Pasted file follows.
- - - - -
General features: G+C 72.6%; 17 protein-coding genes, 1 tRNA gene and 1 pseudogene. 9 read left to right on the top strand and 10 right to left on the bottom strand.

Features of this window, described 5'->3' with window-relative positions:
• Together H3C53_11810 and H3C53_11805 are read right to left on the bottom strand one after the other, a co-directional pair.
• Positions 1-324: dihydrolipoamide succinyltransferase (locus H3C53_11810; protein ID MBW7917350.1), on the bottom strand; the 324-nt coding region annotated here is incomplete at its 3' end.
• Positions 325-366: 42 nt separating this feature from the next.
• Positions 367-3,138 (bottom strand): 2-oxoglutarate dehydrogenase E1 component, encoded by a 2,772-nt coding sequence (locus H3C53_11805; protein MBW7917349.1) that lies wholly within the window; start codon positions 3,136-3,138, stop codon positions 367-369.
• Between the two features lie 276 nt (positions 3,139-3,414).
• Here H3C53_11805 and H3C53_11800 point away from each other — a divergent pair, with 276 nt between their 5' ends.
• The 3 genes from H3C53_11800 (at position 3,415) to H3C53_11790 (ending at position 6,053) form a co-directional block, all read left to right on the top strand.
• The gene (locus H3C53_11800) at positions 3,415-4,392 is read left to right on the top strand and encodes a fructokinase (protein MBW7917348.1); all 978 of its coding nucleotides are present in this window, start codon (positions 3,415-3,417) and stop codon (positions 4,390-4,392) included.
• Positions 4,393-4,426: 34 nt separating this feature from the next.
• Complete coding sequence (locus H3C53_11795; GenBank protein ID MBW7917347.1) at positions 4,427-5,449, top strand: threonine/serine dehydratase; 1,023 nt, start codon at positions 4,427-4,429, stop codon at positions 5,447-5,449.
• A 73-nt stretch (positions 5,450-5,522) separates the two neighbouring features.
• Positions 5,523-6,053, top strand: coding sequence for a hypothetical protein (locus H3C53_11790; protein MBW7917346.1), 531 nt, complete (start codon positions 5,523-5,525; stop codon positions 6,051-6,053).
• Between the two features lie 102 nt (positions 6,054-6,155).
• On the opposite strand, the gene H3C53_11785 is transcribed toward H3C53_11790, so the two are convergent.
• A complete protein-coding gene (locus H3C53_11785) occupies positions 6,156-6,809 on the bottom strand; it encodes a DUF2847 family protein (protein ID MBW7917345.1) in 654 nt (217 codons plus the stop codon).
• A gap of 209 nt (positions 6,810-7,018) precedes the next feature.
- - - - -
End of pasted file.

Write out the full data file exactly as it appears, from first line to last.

General features: G+C 72.6%; 17 protein-coding genes, 1 tRNA gene and 1 pseudogene. 9 read left to right on the top strand and 10 right to left on the bottom strand.

Features of this window, described 5'->3' with window-relative positions:
• Together H3C53_11810 and H3C53_11805 are read right to left on the bottom strand one after the other, a co-directional pair.
• Positions 1-324: dihydrolipoamide succinyltransferase (locus H3C53_11810; protein ID MBW7917350.1), on the bottom strand; the 324-nt coding region annotated here is incomplete at its 3' end.
• Positions 325-366: 42 nt separating this feature from the next.
• Positions 367-3,138 (bottom strand): 2-oxoglutarate dehydrogenase E1 component, encoded by a 2,772-nt coding sequence (locus H3C53_11805; protein MBW7917349.1) that lies wholly within the window; start codon positions 3,136-3,138, stop codon positions 367-369.
• Between the two features lie 276 nt (positions 3,139-3,414).
• Here H3C53_11805 and H3C53_11800 point away from each other — a divergent pair, with 276 nt between their 5' ends.
• The 3 genes from H3C53_11800 (at position 3,415) to H3C53_11790 (ending at position 6,053) form a co-directional block, all read left to right on the top strand.
• The gene (locus H3C53_11800) at positions 3,415-4,392 is read left to right on the top strand and encodes a fructokinase (protein MBW7917348.1); all 978 of its coding nucleotides are present in this window, start codon (positions 3,415-3,417) and stop codon (positions 4,390-4,392) included.
• Positions 4,393-4,426: 34 nt separating this feature from the next.
• Complete coding sequence (locus H3C53_11795; GenBank protein ID MBW7917347.1) at positions 4,427-5,449, top strand: threonine/serine dehydratase; 1,023 nt, start codon at positions 4,427-4,429, stop codon at positions 5,447-5,449.
• A 73-nt stretch (positions 5,450-5,522) separates the two neighbouring features.
• Positions 5,523-6,053, top strand: coding sequence for a hypothetical protein (locus H3C53_11790; protein MBW7917346.1), 531 nt, complete (start codon positions 5,523-5,525; stop codon positions 6,051-6,053).
• Between the two features lie 102 nt (positions 6,054-6,155).
• On the opposite strand, the gene H3C53_11785 is transcribed toward H3C53_11790, so the two are convergent.
• A complete protein-coding gene (locus H3C53_11785) occupies positions 6,156-6,809 on the bottom strand; it encodes a DUF2847 family protein (protein ID MBW7917345.1) in 654 nt (217 codons plus the stop codon).
• A gap of 209 nt (positions 6,810-7,018) precedes the next feature.